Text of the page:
I write things down as they occur to me and I sometimes want to share them because that’s what we do now. For the past couple of years I’ve maintained a static site containing these notes at notes.baty.net. I used Dave Winer’s excellent outliner Fargo as both the authoring and publishing tool. Fargo works great, but I changed it all yesterday to use Org Mode instead.

Emacs (via Org Mode) has become my default editor and document publisher. It’s my planner and sometimes journal. Why not my website publisher as well? This occurred to me as I was writing some notes about Emacs using Vimwiki (hah!) and realized that I should probably convert my vimwiki notes to Org Mode. Easy enough…

find . -name \*.md -type f -exec pandoc -f markdown -t org -o {}.org {} \;

The reverse works if you want to change them back. Pandoc is awesome.

find . -name \*.org -type f -exec pandoc -f org -t markdown -o {}.md {} \;



I then edited each file and added some consistent configuration options like so…

#+TITLE: Notes
#+SETUPFILE: ~/.emacs.d/org-templates/level-0.org

The file level-0.org looks like this…

#+OPTIONS: ':nil *:t -:t ::t <:t \n:nil ^:t arch:headline author:t c:nil
#+OPTIONS: creator:nil d:(not "LOGBOOK") date:t e:t email:t f:t inline:t
#+OPTIONS: num:nil p:nil pri:nil prop:nil stat:t tags:t tasks:nil tex:t timestamp:t
#+OPTIONS: H:2 toc:nil todo:nil |:t >:nil ^:nil
#+SELECT_TAGS: export
#+EXCLUDE_TAGS: noexport
#+HTML_HEAD: <link rel='stylesheet' href='css/styles.css' />

This sets up a few export options and embeds a stylesheet reference. I also have copies of this file with the relative links changed for additional levels (e.g. level-1.org etc.) I should probably just change to absolute links everywhere since I don’t use the output anywhere other than via a web server.

For anyone interested, the relevant configuration in Emacs looks like this…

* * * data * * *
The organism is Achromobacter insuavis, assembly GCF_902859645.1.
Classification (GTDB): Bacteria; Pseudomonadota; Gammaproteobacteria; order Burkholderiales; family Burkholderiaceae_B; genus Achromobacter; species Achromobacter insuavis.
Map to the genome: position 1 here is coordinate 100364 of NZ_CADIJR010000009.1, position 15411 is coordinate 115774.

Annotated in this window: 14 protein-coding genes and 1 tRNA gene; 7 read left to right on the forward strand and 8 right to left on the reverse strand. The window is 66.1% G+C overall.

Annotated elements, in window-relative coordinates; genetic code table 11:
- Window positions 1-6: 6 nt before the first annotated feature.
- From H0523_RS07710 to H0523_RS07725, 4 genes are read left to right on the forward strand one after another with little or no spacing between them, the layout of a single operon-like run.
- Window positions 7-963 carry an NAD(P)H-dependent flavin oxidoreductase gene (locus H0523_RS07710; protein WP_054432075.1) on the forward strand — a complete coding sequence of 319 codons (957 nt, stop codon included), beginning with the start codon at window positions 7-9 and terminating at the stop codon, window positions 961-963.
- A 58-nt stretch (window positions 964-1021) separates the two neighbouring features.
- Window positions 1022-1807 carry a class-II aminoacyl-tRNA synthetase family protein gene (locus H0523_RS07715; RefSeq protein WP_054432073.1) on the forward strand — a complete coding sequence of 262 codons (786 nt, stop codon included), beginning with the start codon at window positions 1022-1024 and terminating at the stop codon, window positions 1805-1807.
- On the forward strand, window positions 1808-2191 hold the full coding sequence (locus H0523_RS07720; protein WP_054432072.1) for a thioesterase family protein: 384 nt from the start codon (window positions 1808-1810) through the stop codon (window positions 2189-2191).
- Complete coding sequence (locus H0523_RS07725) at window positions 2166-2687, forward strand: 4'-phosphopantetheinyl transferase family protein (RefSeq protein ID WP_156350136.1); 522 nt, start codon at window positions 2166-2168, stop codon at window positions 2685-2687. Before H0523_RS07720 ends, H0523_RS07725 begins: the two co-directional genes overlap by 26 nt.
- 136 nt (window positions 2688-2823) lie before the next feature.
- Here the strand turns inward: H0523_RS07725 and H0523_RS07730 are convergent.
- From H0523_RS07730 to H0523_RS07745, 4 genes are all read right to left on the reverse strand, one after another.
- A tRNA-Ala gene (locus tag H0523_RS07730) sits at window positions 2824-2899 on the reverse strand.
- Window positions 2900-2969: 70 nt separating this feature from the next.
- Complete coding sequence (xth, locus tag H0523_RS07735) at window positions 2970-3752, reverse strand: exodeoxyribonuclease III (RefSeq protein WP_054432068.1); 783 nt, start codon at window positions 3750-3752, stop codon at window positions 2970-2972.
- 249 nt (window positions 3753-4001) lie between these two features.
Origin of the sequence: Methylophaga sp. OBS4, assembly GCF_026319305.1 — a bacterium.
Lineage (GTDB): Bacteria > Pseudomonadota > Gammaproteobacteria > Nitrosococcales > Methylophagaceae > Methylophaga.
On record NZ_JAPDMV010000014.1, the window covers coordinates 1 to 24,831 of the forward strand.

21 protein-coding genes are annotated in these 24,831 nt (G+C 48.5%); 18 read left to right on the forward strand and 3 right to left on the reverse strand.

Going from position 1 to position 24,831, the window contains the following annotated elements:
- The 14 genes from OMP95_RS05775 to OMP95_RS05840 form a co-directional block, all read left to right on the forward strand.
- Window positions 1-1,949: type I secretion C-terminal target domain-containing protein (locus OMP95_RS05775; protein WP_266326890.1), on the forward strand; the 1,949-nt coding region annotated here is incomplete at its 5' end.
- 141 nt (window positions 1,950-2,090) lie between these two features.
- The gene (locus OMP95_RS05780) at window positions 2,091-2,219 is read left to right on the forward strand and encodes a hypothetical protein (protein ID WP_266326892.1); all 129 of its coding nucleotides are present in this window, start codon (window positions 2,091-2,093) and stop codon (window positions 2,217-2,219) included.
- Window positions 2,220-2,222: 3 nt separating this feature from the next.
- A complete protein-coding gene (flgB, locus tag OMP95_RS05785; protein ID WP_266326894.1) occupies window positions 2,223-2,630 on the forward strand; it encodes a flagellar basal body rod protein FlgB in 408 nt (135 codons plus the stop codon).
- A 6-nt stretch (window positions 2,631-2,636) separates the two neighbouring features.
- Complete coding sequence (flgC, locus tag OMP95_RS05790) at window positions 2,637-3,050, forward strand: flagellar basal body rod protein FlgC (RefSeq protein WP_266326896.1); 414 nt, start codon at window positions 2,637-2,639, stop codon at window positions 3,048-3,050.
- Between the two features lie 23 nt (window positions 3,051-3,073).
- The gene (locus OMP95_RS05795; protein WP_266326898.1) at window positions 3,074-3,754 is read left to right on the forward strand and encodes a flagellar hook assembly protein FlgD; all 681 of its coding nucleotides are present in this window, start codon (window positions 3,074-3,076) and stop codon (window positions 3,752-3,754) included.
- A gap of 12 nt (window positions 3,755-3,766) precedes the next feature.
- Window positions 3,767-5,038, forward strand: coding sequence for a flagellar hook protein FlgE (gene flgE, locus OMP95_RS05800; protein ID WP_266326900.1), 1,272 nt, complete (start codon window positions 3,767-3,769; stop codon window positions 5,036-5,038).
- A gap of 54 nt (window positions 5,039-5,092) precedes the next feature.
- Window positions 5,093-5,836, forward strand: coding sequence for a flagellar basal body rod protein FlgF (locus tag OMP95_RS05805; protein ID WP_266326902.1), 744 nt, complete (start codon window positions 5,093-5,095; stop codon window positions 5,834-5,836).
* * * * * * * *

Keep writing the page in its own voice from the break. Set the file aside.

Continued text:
;; HTML and Publishing

  (setq org-html-validation-link nil)
  (setf org-export-html-coding-system 'utf-8-unix)

    (setf org-html-postamble t)
    (setf org-html-postamble-format
     "<p>Author: Jack Baty <a href='mailto:%e' rel='author'>%e</a>.<br>\n"
     "Last update : %C"

(setq org-publish-project-alist
        ("notes" :components ("notes-org" "notes-static"))

         :base-directory "~/Sites/notes/content/"
         :base-extension "org"
         :publishing-directory "~/Sites/notes/public_html/"
         :recursive t
         :publishing-function org-html-publish-to-html
         :html-html5-fancy t
         :auto-sitemap t
         :exclude "nav.org"
         :sitemap-title ""
         :html-head-include-default-style nil
         :html-head-include-scripts nil

         :base-directory "~/Sites/notes/content/"
         :base-extension "css\\|js\\|png\\|jpg\\|gif\\|pdf\\|mp3\\|ogg\\|swf"
         :publishing-directory "~/Sites/notes/public_html/"
         :recursive t
         :publishing-function org-publish-attachment



This is all new to me, since I’m a recent convert to Emacs (Spacemacs, actually) so much of the above was copied and pasted from various sources online and tweaked to suit my preferences. The only thing missing was a simple way to navigate around the site. I improved this by including a small file containing the HTML for site navigation in each document…

#+INCLUDE nav.org

With the above in place I can simply take notes in any of the .org files in the /content/ directory and hit M-x org-publish RET notes RET and I end up with a bunch of nice HTML documents ready to publish.

Publishing to the web server is done using a small shell script and the Ship utility from Carrot. My script commits any changes (to Git), pushes them, and deployes the rendered HTML to an Amazon S3 bucket. It took me nearly all day to figure it all out, and I’m not finished, but I like what I have so far. Everything is at notes.baty.net.